|For Immediate Release
June 8, 2001
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Passes Away in Toronto
Former Northwest Indiana business leader and retired Indiana University Northwest economics professor Dr. Leslie Singer, has passed away in Toronto. A resident of Indiana since 1952, Singer served as a faculty member at IU Northwest from 1953 to his retirement in 1997 when he was given “Professor Emeritus” status. Formally a resident of Griffith, Singer also resided in Crown Point and Miller during his 49 years in Northwest Indiana. Following his retirement, Singer and his wife, Mary moved to Toronto, Canada.
As an economics professor and business leader, Singer specialized in financial economics, regional and industrial economics, economic forecasting, and economics of art markets. He worked with many major corporations and hundreds of local businesses in providing location and market analysis.
“Dr. Singer's contributions to the development of both Indiana University
Besides being known as an economics expert in the classroom and community, Singer also authored scholarly publications in the area of fine arts where he received world recognition for his work in culture and the arts. According to many friends and colleagues in the Northwest Indiana region, his art collection helped “raise a level of art appreciation” in the region.
“Leslie was one of my dearest friends - as well as my mentor in the arts,” says Pastor Chuck Wheeler of Christ Community Church in Hobart. He explains that Singer introduced him to music, literature, poetry and art while he was in his 30s. “It was a ‘coming alive’ time for me, in fact I actually experienced an art conversion when he first took me to the Art Institute. He asked me to look closely at a Rembrandt piece and then look at the others – and I could tell the difference, the Rembrandt had deeper expression,” Wheeler added with a chuckle.
Born in Budapest, Hungary in 1922, Singer’s life reflected the passion he held for the arts and his community. He received a BA and a Doctorate degree from the University of Bratislava in Czechoslovakia in the 1940s. In the mid-1940s, he was arrested by the Gestapo and escaped by crashing through a window from the second floor of Gestapo headquarters. He was later arrested by the Czech secret police, charged with sedition, and held in a dungeon in Czechoslovakia. After 4 months of interrogation, the young Singer lost sight in his right eye and was sentenced to 30 months hard labor. He finally escaped from detention in 1950 when a mineshaft collapsed and he was able to walk to the border. From there, Singer swam across the Danube, and walked to Vienna where he joined the British Council. From 1950 to 1951, Singer served as a correspondent of the East European Division of the International Federation of Journalists. He was also a reporter and economic analyst for Voice of America. After coming to the United States in the early 1950s, Singer attended Indiana University where he received a MA and a Ph.D. in economics.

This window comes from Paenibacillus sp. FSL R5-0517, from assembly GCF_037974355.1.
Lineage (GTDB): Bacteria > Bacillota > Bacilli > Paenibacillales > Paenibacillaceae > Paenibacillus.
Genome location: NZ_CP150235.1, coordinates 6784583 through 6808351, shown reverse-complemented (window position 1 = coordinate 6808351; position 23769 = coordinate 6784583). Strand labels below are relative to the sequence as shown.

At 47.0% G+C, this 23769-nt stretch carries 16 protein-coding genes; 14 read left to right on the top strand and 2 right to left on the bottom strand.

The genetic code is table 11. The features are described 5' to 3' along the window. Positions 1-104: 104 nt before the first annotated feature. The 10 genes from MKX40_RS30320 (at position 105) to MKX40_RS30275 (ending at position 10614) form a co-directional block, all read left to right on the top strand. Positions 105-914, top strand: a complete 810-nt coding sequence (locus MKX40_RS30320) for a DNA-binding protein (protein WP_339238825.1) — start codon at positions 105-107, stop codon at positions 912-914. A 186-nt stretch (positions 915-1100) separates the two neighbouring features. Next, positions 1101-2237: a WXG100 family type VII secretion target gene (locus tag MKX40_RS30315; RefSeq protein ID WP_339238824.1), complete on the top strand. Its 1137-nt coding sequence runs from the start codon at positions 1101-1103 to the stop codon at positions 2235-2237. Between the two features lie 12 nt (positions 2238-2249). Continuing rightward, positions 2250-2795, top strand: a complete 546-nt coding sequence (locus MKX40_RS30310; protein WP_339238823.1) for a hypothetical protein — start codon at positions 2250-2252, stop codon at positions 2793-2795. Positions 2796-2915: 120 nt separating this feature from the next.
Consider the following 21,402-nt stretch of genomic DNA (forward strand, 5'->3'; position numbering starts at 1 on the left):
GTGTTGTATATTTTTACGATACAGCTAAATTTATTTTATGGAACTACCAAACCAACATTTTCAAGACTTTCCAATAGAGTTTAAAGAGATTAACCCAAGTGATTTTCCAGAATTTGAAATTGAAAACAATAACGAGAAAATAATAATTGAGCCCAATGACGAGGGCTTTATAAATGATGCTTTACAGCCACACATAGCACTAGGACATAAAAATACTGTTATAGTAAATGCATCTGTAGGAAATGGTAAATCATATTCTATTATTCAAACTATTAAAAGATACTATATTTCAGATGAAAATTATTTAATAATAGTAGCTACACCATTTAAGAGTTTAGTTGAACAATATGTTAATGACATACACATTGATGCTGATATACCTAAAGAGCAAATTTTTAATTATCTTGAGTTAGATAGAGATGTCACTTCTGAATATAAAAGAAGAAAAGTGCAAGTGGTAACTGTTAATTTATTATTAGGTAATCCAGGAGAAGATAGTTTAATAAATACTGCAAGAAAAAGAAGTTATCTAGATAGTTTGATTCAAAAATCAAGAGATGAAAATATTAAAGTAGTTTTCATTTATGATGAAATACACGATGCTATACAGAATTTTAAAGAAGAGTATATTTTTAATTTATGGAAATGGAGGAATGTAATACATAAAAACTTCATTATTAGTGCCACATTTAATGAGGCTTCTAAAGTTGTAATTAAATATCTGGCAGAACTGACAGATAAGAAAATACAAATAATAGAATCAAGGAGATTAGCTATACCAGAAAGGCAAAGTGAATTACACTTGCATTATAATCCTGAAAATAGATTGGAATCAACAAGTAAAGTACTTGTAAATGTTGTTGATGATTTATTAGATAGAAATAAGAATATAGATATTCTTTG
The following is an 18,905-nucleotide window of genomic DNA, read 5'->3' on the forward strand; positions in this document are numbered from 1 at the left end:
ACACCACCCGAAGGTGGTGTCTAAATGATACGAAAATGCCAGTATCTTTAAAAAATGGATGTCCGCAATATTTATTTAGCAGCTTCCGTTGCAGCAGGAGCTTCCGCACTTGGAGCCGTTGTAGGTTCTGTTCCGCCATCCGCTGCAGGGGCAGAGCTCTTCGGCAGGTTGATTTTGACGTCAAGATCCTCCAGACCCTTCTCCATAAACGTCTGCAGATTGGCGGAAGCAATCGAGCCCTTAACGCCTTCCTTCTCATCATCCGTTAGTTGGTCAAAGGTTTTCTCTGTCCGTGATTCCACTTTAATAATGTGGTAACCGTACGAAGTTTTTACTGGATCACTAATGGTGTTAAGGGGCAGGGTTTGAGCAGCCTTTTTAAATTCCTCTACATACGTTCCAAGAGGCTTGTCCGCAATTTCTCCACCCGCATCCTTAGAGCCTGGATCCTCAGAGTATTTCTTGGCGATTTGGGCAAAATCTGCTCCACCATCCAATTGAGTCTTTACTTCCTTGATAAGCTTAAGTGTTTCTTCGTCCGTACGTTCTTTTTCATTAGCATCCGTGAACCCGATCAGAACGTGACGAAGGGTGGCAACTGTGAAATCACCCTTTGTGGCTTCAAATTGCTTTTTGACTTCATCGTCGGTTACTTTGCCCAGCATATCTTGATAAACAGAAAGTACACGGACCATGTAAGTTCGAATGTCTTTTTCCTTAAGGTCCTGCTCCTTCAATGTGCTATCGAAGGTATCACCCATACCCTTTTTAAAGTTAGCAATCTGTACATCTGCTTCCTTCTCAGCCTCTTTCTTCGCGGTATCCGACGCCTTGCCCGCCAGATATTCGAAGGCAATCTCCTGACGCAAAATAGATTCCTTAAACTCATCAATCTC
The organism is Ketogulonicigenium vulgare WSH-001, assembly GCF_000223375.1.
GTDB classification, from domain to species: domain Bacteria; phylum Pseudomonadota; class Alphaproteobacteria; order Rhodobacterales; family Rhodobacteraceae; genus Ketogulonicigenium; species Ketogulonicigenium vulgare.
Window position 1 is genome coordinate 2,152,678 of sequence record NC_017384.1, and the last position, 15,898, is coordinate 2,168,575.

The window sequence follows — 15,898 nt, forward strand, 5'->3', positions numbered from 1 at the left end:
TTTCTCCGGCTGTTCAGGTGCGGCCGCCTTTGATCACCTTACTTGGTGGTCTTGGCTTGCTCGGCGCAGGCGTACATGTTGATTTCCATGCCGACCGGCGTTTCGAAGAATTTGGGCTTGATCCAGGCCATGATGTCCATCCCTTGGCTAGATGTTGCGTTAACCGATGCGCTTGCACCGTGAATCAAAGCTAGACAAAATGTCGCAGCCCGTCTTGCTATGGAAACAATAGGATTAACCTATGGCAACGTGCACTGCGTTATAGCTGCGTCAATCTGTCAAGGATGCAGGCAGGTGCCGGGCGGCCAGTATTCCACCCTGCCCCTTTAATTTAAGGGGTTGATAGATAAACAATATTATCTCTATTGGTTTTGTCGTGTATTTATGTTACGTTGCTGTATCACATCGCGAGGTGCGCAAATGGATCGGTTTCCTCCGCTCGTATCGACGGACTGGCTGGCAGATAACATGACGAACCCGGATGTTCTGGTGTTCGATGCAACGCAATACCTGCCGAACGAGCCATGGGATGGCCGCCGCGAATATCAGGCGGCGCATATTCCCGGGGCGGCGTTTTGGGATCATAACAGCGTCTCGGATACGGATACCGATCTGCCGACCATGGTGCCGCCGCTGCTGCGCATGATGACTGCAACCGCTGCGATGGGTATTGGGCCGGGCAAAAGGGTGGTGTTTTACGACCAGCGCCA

“He was a remarkable man,” says Edith Jones of the School of Business at IU Northwest. “Not only was he remarkable, but he was an especially kind and thoughtful person. I truly enjoyed working with him.”
Besides devoting over 40 years to IU Northwest’s School of Business and Economics, Singer was a professor in the School of Public and Environmental Affairs, and a non-resident scholar with the International Research Institute at IU Bloomington. He also served as advisor to the budget committee of the Indiana State Legislature, and worked closely with the late U.S. Senator Paul Douglass. Singer wrote numerous textbooks on economics, and has been published in many journals and publications. He was also a regular participant on the Indiana Economic Outlook panel.
Singer is survived by his wife Mary, of Toronto; his daughter and son-in-law, Aviva and Patrick Duggan; grandson Shawn, and Kellee, and granddaughters Rachael and Jennifer - all of Michigan. A memorial service performed by Pastor Wheeler will be on July 14 at Christ Community Church (Highway 30 and Route 51) in Hobart. A time will be announced at a later date.
“He was a very special person,” adds Pastor Wheeler, “A brilliant person with a tender heart.”
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